2. The appellant then sought for refund of the service tax paid by them to the tune of Rs.11,60,968/- on the ground that no services were provided by the German company to them and that the amount having been refunded to them, they are not liable to pay service tax under reverse charge mechanism. They sought to consider the payment as deposit and to refund the amount in terms of section 142(3) of CGST Act, 2017. The refund claim was filed on 23.1.2019.

3. After due process of law, the original authority rejected the refund claim as being time-barred. On appeal, the Commissioner (Appeals) upheld the same. Hence this appeal.

4. The learned counsel Shri N. Viswanathan appeared and argued for the appellant. He submitted that due to some technical and commercial reasons, the agreement entered with the German company was cancelled on 9.8.2018 and consequently the amount paid by the appellant was returned to them on 28.8.2018. The appellant had already paid the service tax on the said amount on 6.6.2017. As no service was provided by the German company, the appellant was not liable to pay any service tax under reverse charge mechanism. Thus, they are eligible for refund of the tax amount paid by them.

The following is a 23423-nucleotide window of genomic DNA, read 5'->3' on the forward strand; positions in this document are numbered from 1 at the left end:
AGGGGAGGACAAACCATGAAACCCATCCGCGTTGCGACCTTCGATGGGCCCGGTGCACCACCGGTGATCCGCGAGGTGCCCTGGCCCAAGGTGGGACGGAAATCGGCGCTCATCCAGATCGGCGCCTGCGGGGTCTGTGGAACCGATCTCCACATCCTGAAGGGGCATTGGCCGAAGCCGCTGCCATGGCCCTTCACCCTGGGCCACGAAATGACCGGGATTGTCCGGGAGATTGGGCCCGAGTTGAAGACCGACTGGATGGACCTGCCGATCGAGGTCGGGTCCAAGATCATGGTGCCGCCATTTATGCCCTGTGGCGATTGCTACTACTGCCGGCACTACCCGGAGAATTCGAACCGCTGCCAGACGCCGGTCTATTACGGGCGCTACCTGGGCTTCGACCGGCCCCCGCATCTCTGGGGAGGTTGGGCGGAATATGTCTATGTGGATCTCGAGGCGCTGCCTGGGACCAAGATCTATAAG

5. He argued that as per Rule 6(3) of the erstwhile Service Tax Rules, 1994, the appellant is permitted to take recredit of the service tax if any paid on services which is not actually provided either wholly or partially. The said provision read along with section 142(5) of the CGST Act, 2017 makes the appellant eligible to file a refund application and to get refund of the amount of service tax paid by them in cash. It is submitted that as an abundant caution, the appellant had also filed a revised ST-3 return for the period April to June 2017 manually on 4.1.2019 since after the introduction of GST regime, the appellant was not able to file the returns digitally.